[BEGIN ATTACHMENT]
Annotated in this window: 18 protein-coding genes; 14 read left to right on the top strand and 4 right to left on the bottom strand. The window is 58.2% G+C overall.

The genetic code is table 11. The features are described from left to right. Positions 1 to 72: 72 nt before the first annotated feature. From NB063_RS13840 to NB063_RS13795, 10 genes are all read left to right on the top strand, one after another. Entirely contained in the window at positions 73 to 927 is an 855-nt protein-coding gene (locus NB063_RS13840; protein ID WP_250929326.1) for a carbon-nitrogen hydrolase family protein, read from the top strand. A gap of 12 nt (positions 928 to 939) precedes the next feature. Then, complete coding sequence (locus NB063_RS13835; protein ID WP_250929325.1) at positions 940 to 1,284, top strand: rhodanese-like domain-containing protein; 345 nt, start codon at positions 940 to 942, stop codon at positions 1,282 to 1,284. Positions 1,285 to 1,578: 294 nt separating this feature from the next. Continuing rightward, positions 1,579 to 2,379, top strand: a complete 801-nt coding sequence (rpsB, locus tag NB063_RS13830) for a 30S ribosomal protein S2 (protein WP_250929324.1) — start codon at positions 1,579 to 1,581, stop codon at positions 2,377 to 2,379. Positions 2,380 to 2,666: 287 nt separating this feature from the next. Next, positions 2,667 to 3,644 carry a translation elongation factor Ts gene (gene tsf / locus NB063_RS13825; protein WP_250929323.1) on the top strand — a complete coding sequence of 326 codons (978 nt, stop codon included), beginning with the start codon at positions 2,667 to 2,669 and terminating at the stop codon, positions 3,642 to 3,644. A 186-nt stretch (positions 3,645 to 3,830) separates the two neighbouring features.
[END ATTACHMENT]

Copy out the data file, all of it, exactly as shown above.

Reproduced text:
Annotated in this window: 18 protein-coding genes; 14 read left to right on the top strand and 4 right to left on the bottom strand. The window is 58.2% G+C overall.

The genetic code is table 11. The features are described from left to right. Positions 1 to 72: 72 nt before the first annotated feature. From NB063_RS13840 to NB063_RS13795, 10 genes are all read left to right on the top strand, one after another. Entirely contained in the window at positions 73 to 927 is an 855-nt protein-coding gene (locus NB063_RS13840; protein ID WP_250929326.1) for a carbon-nitrogen hydrolase family protein, read from the top strand. A gap of 12 nt (positions 928 to 939) precedes the next feature. Then, complete coding sequence (locus NB063_RS13835; protein ID WP_250929325.1) at positions 940 to 1,284, top strand: rhodanese-like domain-containing protein; 345 nt, start codon at positions 940 to 942, stop codon at positions 1,282 to 1,284. Positions 1,285 to 1,578: 294 nt separating this feature from the next. Continuing rightward, positions 1,579 to 2,379, top strand: a complete 801-nt coding sequence (rpsB, locus tag NB063_RS13830) for a 30S ribosomal protein S2 (protein WP_250929324.1) — start codon at positions 1,579 to 1,581, stop codon at positions 2,377 to 2,379. Positions 2,380 to 2,666: 287 nt separating this feature from the next. Next, positions 2,667 to 3,644 carry a translation elongation factor Ts gene (gene tsf / locus NB063_RS13825; protein WP_250929323.1) on the top strand — a complete coding sequence of 326 codons (978 nt, stop codon included), beginning with the start codon at positions 2,667 to 2,669 and terminating at the stop codon, positions 3,642 to 3,644. A 186-nt stretch (positions 3,645 to 3,830) separates the two neighbouring features.